Air Today . . . Gone Tomorrow Article

EPA Releases Asbestos Results
By Margaret Ramirez, Newsday Staff Writer, October 22, 2002

Three of 255 apartments fouled by potentially toxic dust from the collapse of the Twin Towers showed elevated levels of asbestos in testing since August, federal environmental officials said Tuesday. In releasing the first results of testing of apartments in the vicinity of Ground Zero, U.s. Environmental Protection Agency assistant regional administrator Kathleen Callahan cautioned that the data are limited because they only represent a fraction of the nearly 6,000 apartments to be tested.
They also do not include information on lead, mercury and dioxins.

But she said the agency did not want to delay release of the information, and will posted updated testing results weekly at “This, by no means, is meant to provide statistically significant information about the overall expectations of the future,” said Callahan. “But, we want to make the data that we collect available within a reasonable time.”

EPA’s decision to sponsor the unprecedented apartment cleanup in lower Manhattan marked a reversal. The agency initially said that cleaning dwellings after the Sept. 11 attack was the responsibility of tenants and owners. Since then, residents of 4,790 apartments have requested cleaning and testing. Another 1,146 people have asked for asbestos testing only.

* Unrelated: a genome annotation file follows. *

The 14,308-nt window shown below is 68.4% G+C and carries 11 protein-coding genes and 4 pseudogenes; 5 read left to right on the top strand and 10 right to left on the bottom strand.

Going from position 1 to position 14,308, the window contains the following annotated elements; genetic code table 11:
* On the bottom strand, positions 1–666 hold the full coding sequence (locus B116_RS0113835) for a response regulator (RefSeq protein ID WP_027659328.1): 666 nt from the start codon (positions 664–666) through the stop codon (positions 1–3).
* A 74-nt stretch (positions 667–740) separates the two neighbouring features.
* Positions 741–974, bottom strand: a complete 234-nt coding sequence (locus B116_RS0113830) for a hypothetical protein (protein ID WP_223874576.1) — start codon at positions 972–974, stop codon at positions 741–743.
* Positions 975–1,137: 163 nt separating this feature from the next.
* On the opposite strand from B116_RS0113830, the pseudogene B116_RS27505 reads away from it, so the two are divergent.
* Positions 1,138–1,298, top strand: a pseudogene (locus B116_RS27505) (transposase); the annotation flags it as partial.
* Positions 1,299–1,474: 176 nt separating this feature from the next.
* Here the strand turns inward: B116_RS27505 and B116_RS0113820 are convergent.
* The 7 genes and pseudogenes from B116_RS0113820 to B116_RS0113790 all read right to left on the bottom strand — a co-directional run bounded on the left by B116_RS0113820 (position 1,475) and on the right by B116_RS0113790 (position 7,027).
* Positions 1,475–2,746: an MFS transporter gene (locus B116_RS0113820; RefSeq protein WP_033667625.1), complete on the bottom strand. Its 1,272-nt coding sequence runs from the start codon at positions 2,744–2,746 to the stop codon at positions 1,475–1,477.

Speaking at EPA offices in Manhattan, Callahan said 139 apartments have been cleaned and tested so far. None of those had asbestos levels that exceeded federal standards. Another 116 apartments have been tested only, but will not be cleaned. Of those, there were three apartments that exceeded asbestos standards, Callahan said.

The federal criteria for asbestos are set at .0009 fibers per cubic centimeter. The three apartments that went above the federal standard were found to have .0010, .0011 or .0016. fibers per cubic centimeter.

In addition to asbestos testing, officials also plan to randomly choose 250 apartments and test them using surface-swiped samples for dioxins and metals such as mercury and lead. Although some of that testing has begun, Callahan said the data were not yet available.

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